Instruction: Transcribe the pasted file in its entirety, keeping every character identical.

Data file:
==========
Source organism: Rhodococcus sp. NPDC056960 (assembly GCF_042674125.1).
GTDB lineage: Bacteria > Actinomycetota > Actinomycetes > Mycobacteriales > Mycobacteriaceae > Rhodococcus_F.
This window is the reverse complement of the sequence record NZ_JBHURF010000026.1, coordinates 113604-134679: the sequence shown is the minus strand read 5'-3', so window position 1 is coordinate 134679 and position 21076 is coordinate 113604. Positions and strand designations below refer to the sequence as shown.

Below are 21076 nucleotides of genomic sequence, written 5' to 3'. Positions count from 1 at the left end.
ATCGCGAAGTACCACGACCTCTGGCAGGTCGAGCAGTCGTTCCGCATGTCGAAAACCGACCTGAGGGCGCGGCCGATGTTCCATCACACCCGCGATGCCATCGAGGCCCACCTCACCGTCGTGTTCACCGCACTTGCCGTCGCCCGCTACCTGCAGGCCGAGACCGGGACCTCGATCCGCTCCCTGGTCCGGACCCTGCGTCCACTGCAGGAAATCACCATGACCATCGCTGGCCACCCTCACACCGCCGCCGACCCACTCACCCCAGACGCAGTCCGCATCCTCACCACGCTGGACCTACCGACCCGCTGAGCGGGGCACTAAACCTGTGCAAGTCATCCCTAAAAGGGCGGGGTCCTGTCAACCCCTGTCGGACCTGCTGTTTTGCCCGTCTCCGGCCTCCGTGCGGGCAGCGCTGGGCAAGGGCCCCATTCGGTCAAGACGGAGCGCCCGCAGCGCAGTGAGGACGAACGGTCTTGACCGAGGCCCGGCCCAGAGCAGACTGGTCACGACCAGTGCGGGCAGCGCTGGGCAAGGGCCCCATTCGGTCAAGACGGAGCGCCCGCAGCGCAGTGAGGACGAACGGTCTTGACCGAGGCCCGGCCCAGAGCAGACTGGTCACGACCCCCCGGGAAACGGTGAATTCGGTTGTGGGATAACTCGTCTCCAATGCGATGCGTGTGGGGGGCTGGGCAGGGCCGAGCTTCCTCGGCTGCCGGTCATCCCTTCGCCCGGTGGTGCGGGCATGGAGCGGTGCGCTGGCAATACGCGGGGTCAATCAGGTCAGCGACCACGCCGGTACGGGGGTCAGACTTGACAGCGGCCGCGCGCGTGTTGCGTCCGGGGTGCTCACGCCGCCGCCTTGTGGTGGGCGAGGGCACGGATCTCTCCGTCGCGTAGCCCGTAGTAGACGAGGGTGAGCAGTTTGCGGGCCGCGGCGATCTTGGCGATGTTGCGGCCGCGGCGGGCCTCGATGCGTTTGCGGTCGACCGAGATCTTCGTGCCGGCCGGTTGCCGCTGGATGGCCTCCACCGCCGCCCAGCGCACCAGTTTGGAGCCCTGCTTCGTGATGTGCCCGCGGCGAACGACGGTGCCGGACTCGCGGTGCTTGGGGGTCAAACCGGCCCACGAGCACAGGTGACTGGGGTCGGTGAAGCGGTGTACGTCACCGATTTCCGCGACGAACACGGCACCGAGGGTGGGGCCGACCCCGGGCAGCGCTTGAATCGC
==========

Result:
Source organism: Rhodococcus sp. NPDC056960 (assembly GCF_042674125.1).
GTDB lineage: Bacteria > Actinomycetota > Actinomycetes > Mycobacteriales > Mycobacteriaceae > Rhodococcus_F.
This window is the reverse complement of the sequence record NZ_JBHURF010000026.1, coordinates 113604-134679: the sequence shown is the minus strand read 5'-3', so window position 1 is coordinate 134679 and position 21076 is coordinate 113604. Positions and strand designations below refer to the sequence as shown.

Below are 21076 nucleotides of genomic sequence, written 5' to 3'. Positions count from 1 at the left end.
ATCGCGAAGTACCACGACCTCTGGCAGGTCGAGCAGTCGTTCCGCATGTCGAAAACCGACCTGAGGGCGCGGCCGATGTTCCATCACACCCGCGATGCCATCGAGGCCCACCTCACCGTCGTGTTCACCGCACTTGCCGTCGCCCGCTACCTGCAGGCCGAGACCGGGACCTCGATCCGCTCCCTGGTCCGGACCCTGCGTCCACTGCAGGAAATCACCATGACCATCGCTGGCCACCCTCACACCGCCGCCGACCCACTCACCCCAGACGCAGTCCGCATCCTCACCACGCTGGACCTACCGACCCGCTGAGCGGGGCACTAAACCTGTGCAAGTCATCCCTAAAAGGGCGGGGTCCTGTCAACCCCTGTCGGACCTGCTGTTTTGCCCGTCTCCGGCCTCCGTGCGGGCAGCGCTGGGCAAGGGCCCCATTCGGTCAAGACGGAGCGCCCGCAGCGCAGTGAGGACGAACGGTCTTGACCGAGGCCCGGCCCAGAGCAGACTGGTCACGACCAGTGCGGGCAGCGCTGGGCAAGGGCCCCATTCGGTCAAGACGGAGCGCCCGCAGCGCAGTGAGGACGAACGGTCTTGACCGAGGCCCGGCCCAGAGCAGACTGGTCACGACCCCCCGGGAAACGGTGAATTCGGTTGTGGGATAACTCGTCTCCAATGCGATGCGTGTGGGGGGCTGGGCAGGGCCGAGCTTCCTCGGCTGCCGGTCATCCCTTCGCCCGGTGGTGCGGGCATGGAGCGGTGCGCTGGCAATACGCGGGGTCAATCAGGTCAGCGACCACGCCGGTACGGGGGTCAGACTTGACAGCGGCCGCGCGCGTGTTGCGTCCGGGGTGCTCACGCCGCCGCCTTGTGGTGGGCGAGGGCACGGATCTCTCCGTCGCGTAGCCCGTAGTAGACGAGGGTGAGCAGTTTGCGGGCCGCGGCGATCTTGGCGATGTTGCGGCCGCGGCGGGCCTCGATGCGTTTGCGGTCGACCGAGATCTTCGTGCCGGCCGGTTGCCGCTGGATGGCCTCCACCGCCGCCCAGCGCACCAGTTTGGAGCCCTGCTTCGTGATGTGCCCGCGGCGAACGACGGTGCCGGACTCGCGGTGCTTGGGGGTCAAACCGGCCCACGAGCACAGGTGACTGGGGTCGGTGAAGCGGTGTACGTCACCGATTTCCGCGACGAACACGGCACCGAGGGTGGGGCCGACCCCGGGCAGCGCTTGAATCGC